About this project
Hi, this is Jesse and Paul. We’re making a film about Peter Blanchette and an awesome guitar orchestra. It all started with a call from Peter asking about filming a single performance, but when we came to a rehearsal we got hooked on a bigger story.
Through the film we're exploring larger questions about the meaning of success, what it means to work in groups, what it means to be an artist in America, and how it might be possible to survive doing the things you love to do. It’s been a real adventure, and we are excited to keep going and to get it up on the screen so you can see it.
At this point we have over 100 hours of footage, and have also gotten very close to the people in the movie (after filming/ befriending/ occasionally living with them over the course of the past nine months) -- we are so close to the people and footage we would probably end up making a film that’s at least seven hours long. And this makes it all the more necessary to hire an editor.
We are seeking funding to work with the very talented Malcolm Pullinger who has edited and produced character-driven documentaries that we love -- FOLLOWING SEAN, and WINNEBAGO MAN. Both films are story and people driven but illuminate larger themes -- they are funny, entertaining and also profound. He is the perfect person to help shape this story.
Please join us in bringing this film to life. By coming on board at this stage of the production, and helping to hire a GREAT editor, YOU would help bring this film to a whole new place! We appreciate any support in making this happen – no donation is too small.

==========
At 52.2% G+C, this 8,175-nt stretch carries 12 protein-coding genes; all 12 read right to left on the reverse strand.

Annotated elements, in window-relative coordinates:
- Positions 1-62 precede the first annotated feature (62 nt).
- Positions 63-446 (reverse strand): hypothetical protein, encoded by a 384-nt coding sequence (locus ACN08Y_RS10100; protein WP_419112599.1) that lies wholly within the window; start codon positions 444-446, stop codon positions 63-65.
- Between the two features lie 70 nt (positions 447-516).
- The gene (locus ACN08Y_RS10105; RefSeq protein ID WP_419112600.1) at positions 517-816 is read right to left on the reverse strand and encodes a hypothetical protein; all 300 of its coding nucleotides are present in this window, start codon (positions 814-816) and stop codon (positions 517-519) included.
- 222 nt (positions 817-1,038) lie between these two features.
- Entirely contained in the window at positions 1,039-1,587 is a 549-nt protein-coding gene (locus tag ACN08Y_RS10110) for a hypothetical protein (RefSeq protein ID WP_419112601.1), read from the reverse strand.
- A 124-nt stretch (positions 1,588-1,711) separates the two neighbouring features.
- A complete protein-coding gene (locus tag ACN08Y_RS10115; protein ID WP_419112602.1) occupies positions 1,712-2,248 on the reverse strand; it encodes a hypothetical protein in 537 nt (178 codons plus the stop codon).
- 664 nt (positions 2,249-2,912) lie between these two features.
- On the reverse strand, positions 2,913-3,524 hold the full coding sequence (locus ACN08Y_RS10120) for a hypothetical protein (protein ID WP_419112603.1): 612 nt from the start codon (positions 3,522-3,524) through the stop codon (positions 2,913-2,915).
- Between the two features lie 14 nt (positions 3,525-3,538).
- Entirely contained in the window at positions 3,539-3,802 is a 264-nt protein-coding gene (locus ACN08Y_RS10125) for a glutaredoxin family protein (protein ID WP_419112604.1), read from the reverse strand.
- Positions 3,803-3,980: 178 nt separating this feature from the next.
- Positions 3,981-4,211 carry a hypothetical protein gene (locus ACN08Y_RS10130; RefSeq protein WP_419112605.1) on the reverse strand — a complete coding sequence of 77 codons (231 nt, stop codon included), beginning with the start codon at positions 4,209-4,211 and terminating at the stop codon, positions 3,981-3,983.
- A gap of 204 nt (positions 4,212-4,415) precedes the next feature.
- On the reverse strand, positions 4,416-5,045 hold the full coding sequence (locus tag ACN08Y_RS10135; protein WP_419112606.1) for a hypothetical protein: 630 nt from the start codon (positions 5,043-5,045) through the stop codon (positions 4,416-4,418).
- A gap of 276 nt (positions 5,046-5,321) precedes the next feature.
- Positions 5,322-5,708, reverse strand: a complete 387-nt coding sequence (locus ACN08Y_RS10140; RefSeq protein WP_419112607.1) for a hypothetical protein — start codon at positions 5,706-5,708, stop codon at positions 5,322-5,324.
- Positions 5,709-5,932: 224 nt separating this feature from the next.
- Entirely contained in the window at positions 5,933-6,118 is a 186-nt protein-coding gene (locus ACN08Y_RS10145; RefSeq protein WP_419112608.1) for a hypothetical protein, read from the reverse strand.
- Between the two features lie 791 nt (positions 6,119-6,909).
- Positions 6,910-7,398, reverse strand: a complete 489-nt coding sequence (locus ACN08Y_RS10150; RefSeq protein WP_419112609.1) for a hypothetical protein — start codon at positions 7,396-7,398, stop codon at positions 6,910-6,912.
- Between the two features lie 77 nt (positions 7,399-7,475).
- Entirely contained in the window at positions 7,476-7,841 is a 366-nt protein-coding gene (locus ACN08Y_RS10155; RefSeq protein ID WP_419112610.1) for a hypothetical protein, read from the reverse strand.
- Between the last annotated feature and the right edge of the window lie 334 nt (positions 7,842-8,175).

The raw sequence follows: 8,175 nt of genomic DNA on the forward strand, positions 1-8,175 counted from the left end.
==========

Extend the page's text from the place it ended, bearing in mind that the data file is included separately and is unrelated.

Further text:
Other ways you can help:
One easy way to get involved is to friend the film on Facebook. Please take a few minutes to spread the word through Facebook, Twitter, or a quick e-mail to a few friends.
If you have any questions about this film, the Kickstarter campaign or if you have any ideas for people or organizations we can contact please email our Campaign manager Sean Flynn (email@example.com).
Thanks for checking out our project!
Jesse and Paul
ABOUT PETER BLANCHETTE:
Peter Blanchette is a conductor, composer, musician, and the inventor of the 11-string Archguitar. His repertoire of unusual and internationally acclaimed arrangements and compositions ranges from medieval to modern, from Bach to Led Zeppelin and Lady Gaga. His music has been featured on Prairie Home Companion – where Garrison Keillor awarded him a "Best of Towns under 2000” -- and also on SEX AND THE CITY.
ABOUT THE HAPPY VALLEY GUITAR ORCHESTRA:
"The first thing you need to know is that the Happy Valley Guitar Orchestra is awesome!" -- Adam Orth, The Recorder
Ranging in age from 14 to 65 HVGO is a true avant-garde community orchestra, comprised of more than 20 talented, enthusiastic, acoustic and electric guitarists from widely varied traditions. HVGO creates new and beautiful music that could only come from such an eclectic melange, inspiring musicians to work together who might otherwise never collaborate. As the conductor, Blanchette is striving to both get the folks who only play and attend musical events in local beer halls and nightclubs to listen to Philip Glass, and also to teach a more traditional classical music audience something important about Kurt Cobain. HVGO is a resident performance group at the Northampton Center for the Arts. HVGO players include farmers, special education teacher, van driver, painter, health club manager, photographer, community college instructor, carpenter, stay-at-home father, bartender, reporter, doctor, salesman, health food manager, real estate agent, printing press operator, house painter, computer programmer, school social worker, engineer, and daycare worker.